Asia / Oceania
Deaths, rescues at mines in Hunan province
Jul, 09 2012
(BEIJING, China) -- Rescuers on Sunday pulled to safety four of about a dozen miners trapped underground for more than three days in a flooded coal mine pit in central China, while seven workers in another mine were killed by an outburst of gas.
A coal mine safety bureau official in central Hunan province said four miners were lifted to the ground early Sunday in Leiyang city. The rescue of the fourth miner was shown live on state broadcaster CCTV's news channel. Rescuers in orange suits and helmets lifted out the man on a stretcher past an applauding crowd of workers and rescuers.
At another coal mine in the same province, a gas explosion killed seven workers Sunday morning in the city of Lianyuan, the official Xinhua News Agency said. Thirty-nine other workers managed to escape and an investigation into the cause of the accident is under way, the report said.
Calls to the Lianyuan city work safety bureau rang unanswered Sunday.
The Leiyang mine flood had trapped 16 workers on Wednesday and 11 of them were confirmed alive on Saturday, said the provincial official who refused to give his name as is customary.
Many of the miners still underground were injured and receiving first aid treatment from medical personnel who had entered the pit with stretchers and equipment, according to Xinhua.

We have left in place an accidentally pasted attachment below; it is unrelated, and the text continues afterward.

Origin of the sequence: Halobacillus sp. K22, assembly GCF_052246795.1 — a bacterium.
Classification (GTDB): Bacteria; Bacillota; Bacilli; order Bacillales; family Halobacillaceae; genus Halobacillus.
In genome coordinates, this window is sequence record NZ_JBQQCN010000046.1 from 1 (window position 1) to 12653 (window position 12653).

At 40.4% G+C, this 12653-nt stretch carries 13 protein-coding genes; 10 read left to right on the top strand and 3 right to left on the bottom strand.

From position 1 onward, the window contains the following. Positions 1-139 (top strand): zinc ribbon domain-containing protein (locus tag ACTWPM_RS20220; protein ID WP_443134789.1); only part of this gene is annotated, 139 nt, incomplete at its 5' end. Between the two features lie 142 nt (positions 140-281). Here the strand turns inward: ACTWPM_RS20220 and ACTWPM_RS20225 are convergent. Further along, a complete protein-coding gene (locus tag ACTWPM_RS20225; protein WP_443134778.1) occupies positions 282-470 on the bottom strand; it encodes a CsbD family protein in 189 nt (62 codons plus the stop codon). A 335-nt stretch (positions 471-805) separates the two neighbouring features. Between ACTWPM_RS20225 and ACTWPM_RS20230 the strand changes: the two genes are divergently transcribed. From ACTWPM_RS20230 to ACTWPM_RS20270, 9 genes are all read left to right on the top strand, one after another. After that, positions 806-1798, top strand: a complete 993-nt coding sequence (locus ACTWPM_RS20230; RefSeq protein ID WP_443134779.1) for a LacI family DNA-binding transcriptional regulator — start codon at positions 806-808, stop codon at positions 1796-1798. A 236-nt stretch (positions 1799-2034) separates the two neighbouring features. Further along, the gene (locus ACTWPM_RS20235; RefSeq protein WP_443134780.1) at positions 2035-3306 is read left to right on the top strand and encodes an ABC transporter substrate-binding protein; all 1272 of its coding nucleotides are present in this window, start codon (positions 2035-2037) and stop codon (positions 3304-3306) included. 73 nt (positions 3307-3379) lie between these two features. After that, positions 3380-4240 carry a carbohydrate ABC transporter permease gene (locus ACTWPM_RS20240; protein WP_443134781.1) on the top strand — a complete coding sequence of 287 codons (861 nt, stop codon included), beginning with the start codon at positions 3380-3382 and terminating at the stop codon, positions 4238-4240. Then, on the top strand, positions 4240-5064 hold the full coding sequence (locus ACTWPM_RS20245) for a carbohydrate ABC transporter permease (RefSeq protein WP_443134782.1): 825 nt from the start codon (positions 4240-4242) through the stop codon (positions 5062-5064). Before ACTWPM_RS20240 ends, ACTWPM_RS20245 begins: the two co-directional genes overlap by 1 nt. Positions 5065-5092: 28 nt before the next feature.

The flood in the coal mine occurred when 40 miners were working underground, and two dozen escaped, Xinhua said.
But managers of the mine failed to report the accident in the required time, causing rescue efforts to be delayed at least 12 hours, the agency reported. Mine managers often do so to buy time and avoid punishment by either rescuing miners themselves or covering up the accident.
The survivors have been sent to hospital while the mine owner, Liu Yaping, is under police custody, Xinhua said.
Mine floods usually occur when miners drill through to an abandoned shaft that has been allowed to fill with water. Along with gas explosions and cave-ins, they make China's coal mines the world's deadliest, although the death rate has fallen.
Safety improvements have cut annual fatalities by about one-third from a high of 6,995 in 2002. That improvement has come despite a tripling in the output of coal that generates most of China's electrical power.
Technological advances, better training and the closing of the most dangerous, small-scale mining operations have also made rescues more successful, even after several days.
In April 2010, 115 miners were pulled from a flooded mine in the northern province of Shanxi after more than a week underground. The miners survived by eating sawdust, tree bark, paper and even coal. Some strapped themselves to the walls of the shafts with their belts to avoid drowning while they slept.
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